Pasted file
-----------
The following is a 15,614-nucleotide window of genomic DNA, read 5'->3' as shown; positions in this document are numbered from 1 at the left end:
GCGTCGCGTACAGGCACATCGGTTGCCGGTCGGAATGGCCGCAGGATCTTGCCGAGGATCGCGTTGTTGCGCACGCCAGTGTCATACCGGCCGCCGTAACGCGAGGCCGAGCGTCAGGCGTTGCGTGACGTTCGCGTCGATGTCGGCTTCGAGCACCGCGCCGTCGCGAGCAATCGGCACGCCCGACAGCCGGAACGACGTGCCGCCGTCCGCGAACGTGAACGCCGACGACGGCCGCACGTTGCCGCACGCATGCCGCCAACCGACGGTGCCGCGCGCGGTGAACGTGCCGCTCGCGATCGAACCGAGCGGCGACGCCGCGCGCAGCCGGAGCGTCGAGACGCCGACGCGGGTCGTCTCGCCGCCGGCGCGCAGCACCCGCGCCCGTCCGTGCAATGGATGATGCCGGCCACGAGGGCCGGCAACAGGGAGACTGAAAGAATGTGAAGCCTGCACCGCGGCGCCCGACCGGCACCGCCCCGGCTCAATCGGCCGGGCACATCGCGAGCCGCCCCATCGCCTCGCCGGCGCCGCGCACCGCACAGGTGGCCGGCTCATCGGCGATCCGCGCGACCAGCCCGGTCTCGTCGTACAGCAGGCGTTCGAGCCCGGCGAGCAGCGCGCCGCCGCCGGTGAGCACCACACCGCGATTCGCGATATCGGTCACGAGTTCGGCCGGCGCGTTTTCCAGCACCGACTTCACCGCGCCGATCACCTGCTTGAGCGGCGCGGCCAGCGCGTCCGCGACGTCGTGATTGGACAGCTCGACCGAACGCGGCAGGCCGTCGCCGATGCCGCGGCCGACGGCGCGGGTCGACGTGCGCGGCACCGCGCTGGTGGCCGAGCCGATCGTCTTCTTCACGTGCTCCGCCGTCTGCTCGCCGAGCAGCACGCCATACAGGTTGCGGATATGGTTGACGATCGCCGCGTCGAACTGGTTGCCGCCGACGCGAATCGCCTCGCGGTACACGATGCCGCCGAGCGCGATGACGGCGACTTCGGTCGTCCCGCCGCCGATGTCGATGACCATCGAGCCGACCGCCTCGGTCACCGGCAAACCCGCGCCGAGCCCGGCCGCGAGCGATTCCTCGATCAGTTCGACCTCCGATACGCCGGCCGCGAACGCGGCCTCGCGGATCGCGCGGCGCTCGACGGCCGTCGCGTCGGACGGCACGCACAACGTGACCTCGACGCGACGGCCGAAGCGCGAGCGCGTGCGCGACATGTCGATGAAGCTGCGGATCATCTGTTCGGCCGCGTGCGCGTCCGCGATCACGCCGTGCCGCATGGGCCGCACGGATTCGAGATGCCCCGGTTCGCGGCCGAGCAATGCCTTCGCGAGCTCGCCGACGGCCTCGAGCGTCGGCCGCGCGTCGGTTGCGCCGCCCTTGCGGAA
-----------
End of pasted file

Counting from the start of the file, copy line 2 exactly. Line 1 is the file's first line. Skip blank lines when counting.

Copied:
GCGTCGCGTACAGGCACATCGGTTGCCGGTCGGAATGGCCGCAGGATCTTGCCGAGGATCGCGTTGTTGCGCACGCCAGTGTCATACCGGCCGCCGTAACGCGAGGCCGAGCGTCAGGCGTTGCGTGACGTTCGCGTCGATGTCGGCTTCGAGCACCGCGCCGTCGCGAGCAATCGGCACGCCCGACAGCCGGAACGACGTGCCGCCGTCCGCGAACGTGAACGCCGACGACGGCCGCACGTTGCCGCACGCATGCCGCCAACCGACGGTGCCGCGCGCGGTGAACGTGCCGCTCGCGATCGAACCGAGCGGCGACGCCGCGCGCAGCCGGAGCGTCGAGACGCCGACGCGGGTCGTCTCGCCGCCGGCGCGCAGCACCCGCGCCCGTCCGTGCAATGGATGATGCCGGCCACGAGGGCCGGCAACAGGGAGACTGAAAGAATGTGAAGCCTGCACCGCGGCGCCCGACCGGCACCGCCCCGGCTCAATCGGCCGGGCACATCGCGAGCCGCCCCATCGCCTCGCCGGCGCCGCGCACCGCACAGGTGGCCGGCTCATCGGCGATCCGCGCGACCAGCCCGGTCTCGTCGTACAGCAGGCGTTCGAGCCCGGCGAGCAGCGCGCCGCCGCCGGTGAGCACCACACCGCGATTCGCGATATCGGTCACGAGTTCGGCCGGCGCGTTTTCCAGCACCGACTTCACCGCGCCGATCACCTGCTTGAGCGGCGCGGCCAGCGCGTCCGCGACGTCGTGATTGGACAGCTCGACCGAACGCGGCAGGCCGTCGCCGATGCCGCGGCCGACGGCGCGGGTCGACGTGCGCGGCACCGCGCTGGTGGCCGAGCCGATCGTCTTCTTCACGTGCTCCGCCGTCTGCTCGCCGAGCAGCACGCCATACAGGTTGCGGATATGGTTGACGATCGCCGCGTCGAACTGGTTGCCGCCGACGCGAATCGCCTCGCGGTACACGATGCCGCCGAGCGCGATGACGGCGACTTCGGTCGTCCCGCCGCCGATGTCGATGACCATCGAGCCGACCGCCTCGGTCACCGGCAAACCCGCGCCGAGCCCGGCCGCGAGCGATTCCTCGATCAGTTCGACCTCCGATACGCCGGCCGCGAACGCGGCCTCGCGGATCGCGCGGCGCTCGACGGCCGTCGCGTCGGACGGCACGCACAACGTGACCTCGACGCGACGGCCGAAGCGCGAGCGCGTGCGCGACATGTCGATGAAGCTGCGGATCATCTGTTCGGCCGCGTGCGCGTCCGCGATCACGCCGTGCCGCATGGGCCGCACGGATTCGAGATGCCCCGGTTCGCGGCCGAGCAATGCCTTCGCGAGCTCGCCGACGGCCTCGAGCGTCGGCCGCGCGTCGGTTGCGCCGCCCTTGCGGAA